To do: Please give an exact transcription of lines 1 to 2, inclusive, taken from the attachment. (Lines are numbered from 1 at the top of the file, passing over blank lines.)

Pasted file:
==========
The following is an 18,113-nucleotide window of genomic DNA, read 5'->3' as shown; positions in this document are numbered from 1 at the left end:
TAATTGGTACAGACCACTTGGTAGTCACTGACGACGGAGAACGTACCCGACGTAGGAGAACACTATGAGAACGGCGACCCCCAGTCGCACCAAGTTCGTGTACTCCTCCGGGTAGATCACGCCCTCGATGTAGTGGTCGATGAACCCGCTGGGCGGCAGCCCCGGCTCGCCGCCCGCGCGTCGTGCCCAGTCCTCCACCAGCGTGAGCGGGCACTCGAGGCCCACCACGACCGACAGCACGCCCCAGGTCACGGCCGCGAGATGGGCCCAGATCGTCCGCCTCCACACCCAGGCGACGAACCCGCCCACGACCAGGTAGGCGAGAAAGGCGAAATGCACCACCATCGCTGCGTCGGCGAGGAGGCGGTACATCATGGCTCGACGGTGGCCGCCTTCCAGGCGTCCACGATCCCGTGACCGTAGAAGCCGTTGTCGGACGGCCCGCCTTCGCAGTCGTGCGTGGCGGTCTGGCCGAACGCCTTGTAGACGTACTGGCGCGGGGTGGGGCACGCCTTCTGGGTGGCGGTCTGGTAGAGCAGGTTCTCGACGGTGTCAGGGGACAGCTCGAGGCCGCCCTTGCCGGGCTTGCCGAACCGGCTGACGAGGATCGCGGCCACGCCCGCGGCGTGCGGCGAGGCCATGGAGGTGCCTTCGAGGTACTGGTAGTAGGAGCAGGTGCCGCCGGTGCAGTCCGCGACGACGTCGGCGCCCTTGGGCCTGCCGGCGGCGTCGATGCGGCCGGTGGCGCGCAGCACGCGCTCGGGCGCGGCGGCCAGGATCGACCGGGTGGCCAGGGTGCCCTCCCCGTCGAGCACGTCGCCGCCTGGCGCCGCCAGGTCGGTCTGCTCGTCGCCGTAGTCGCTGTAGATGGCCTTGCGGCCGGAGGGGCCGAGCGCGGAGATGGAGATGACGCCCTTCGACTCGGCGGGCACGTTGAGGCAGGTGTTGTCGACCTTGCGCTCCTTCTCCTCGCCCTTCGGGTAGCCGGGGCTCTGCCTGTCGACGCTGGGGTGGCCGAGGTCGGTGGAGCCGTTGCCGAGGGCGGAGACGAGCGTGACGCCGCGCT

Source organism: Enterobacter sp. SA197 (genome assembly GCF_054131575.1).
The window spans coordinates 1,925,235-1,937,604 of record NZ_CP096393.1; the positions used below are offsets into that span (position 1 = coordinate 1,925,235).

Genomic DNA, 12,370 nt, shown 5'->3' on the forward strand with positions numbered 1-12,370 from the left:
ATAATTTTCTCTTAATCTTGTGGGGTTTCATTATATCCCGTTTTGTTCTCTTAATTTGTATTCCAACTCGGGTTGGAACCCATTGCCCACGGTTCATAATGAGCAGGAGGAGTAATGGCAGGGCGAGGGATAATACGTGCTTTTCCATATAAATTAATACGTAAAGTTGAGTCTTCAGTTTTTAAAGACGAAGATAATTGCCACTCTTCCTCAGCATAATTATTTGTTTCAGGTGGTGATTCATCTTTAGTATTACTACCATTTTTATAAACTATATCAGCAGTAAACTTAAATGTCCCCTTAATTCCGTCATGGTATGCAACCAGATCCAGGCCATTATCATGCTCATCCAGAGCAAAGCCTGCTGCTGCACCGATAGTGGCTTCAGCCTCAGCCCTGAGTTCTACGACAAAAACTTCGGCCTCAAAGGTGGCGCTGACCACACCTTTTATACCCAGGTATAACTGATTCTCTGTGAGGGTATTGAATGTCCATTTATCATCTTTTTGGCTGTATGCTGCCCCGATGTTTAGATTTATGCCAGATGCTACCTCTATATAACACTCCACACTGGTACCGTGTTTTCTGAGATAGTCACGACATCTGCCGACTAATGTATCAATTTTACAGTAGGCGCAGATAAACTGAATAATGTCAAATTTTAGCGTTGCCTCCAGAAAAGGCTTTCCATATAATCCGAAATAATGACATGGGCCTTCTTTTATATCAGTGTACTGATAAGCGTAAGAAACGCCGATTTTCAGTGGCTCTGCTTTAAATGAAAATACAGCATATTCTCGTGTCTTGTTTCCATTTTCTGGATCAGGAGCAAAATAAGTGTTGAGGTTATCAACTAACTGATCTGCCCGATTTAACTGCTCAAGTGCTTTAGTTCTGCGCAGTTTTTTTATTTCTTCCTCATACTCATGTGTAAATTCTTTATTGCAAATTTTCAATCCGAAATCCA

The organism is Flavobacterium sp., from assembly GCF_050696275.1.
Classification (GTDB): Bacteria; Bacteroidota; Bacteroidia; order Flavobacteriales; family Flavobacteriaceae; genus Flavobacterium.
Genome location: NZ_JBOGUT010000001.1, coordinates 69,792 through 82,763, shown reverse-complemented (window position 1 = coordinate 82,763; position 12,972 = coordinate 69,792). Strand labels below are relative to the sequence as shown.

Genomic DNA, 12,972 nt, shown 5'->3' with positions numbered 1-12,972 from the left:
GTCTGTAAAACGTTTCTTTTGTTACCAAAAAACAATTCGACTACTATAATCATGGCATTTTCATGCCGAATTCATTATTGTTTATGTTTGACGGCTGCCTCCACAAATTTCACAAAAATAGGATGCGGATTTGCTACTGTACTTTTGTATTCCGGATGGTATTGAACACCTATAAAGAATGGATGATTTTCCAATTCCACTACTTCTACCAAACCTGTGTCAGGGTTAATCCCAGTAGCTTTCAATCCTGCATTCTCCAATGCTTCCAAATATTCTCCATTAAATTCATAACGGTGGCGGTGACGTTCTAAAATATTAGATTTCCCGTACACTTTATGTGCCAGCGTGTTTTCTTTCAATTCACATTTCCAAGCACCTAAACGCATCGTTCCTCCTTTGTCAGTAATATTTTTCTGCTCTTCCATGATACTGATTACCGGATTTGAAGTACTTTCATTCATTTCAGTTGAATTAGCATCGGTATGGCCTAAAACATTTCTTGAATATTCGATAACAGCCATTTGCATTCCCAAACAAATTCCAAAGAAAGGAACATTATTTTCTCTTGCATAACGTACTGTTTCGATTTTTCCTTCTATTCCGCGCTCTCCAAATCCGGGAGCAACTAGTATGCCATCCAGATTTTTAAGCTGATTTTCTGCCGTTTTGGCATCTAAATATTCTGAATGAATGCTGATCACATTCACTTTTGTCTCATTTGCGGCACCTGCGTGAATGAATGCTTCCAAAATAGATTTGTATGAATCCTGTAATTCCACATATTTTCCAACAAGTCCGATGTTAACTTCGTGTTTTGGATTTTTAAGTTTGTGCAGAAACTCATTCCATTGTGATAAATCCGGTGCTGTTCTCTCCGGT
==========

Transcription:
The following is an 18,113-nucleotide window of genomic DNA, read 5'->3' as shown; positions in this document are numbered from 1 at the left end:
TAATTGGTACAGACCACTTGGTAGTCACTGACGACGGAGAACGTACCCGACGTAGGAGAACACTATGAGAACGGCGACCCCCAGTCGCACCAAGTTCGTGTACTCCTCCGGGTAGATCACGCCCTCGATGTAGTGGTCGATGAACCCGCTGGGCGGCAGCCCCGGCTCGCCGCCCGCGCGTCGTGCCCAGTCCTCCACCAGCGTGAGCGGGCACTCGAGGCCCACCACGACCGACAGCACGCCCCAGGTCACGGCCGCGAGATGGGCCCAGATCGTCCGCCTCCACACCCAGGCGACGAACCCGCCCACGACCAGGTAGGCGAGAAAGGCGAAATGCACCACCATCGCTGCGTCGGCGAGGAGGCGGTACATCATGGCTCGACGGTGGCCGCCTTCCAGGCGTCCACGATCCCGTGACCGTAGAAGCCGTTGTCGGACGGCCCGCCTTCGCAGTCGTGCGTGGCGGTCTGGCCGAACGCCTTGTAGACGTACTGGCGCGGGGTGGGGCACGCCTTCTGGGTGGCGGTCTGGTAGAGCAGGTTCTCGACGGTGTCAGGGGACAGCTCGAGGCCGCCCTTGCCGGGCTTGCCGAACCGGCTGACGAGGATCGCGGCCACGCCCGCGGCGTGCGGCGAGGCCATGGAGGTGCCTTCGAGGTACTGGTAGTAGGAGCAGGTGCCGCCGGTGCAGTCCGCGACGACGTCGGCGCCCTTGGGCCTGCCGGCGGCGTCGATGCGGCCGGTGGCGCGCAGCACGCGCTCGGGCGCGGCGGCCAGGATCGACCGGGTGGCCAGGGTGCCCTCCCCGTCGAGCACGTCGCCGCCTGGCGCCGCCAGGTCGGTCTGCTCGTCGCCGTAGTCGCTGTAGATGGCCTTGCGGCCGGAGGGGCCGAGCGCGGAGATGGAGATGACGCCCTTCGACTCGGCGGGCACGTTGAGGCAGGTGTTGTCGACCTTGCGCTCCTTCTCCTCGCCCTTCGGGTAGCCGGGGCTCTGCCTGTCGACGCTGGGGTGGCCGAGGTCGGTGGAGCCGTTGCCGAGGGCGGAGACGAGCGTGACGCCGCGCT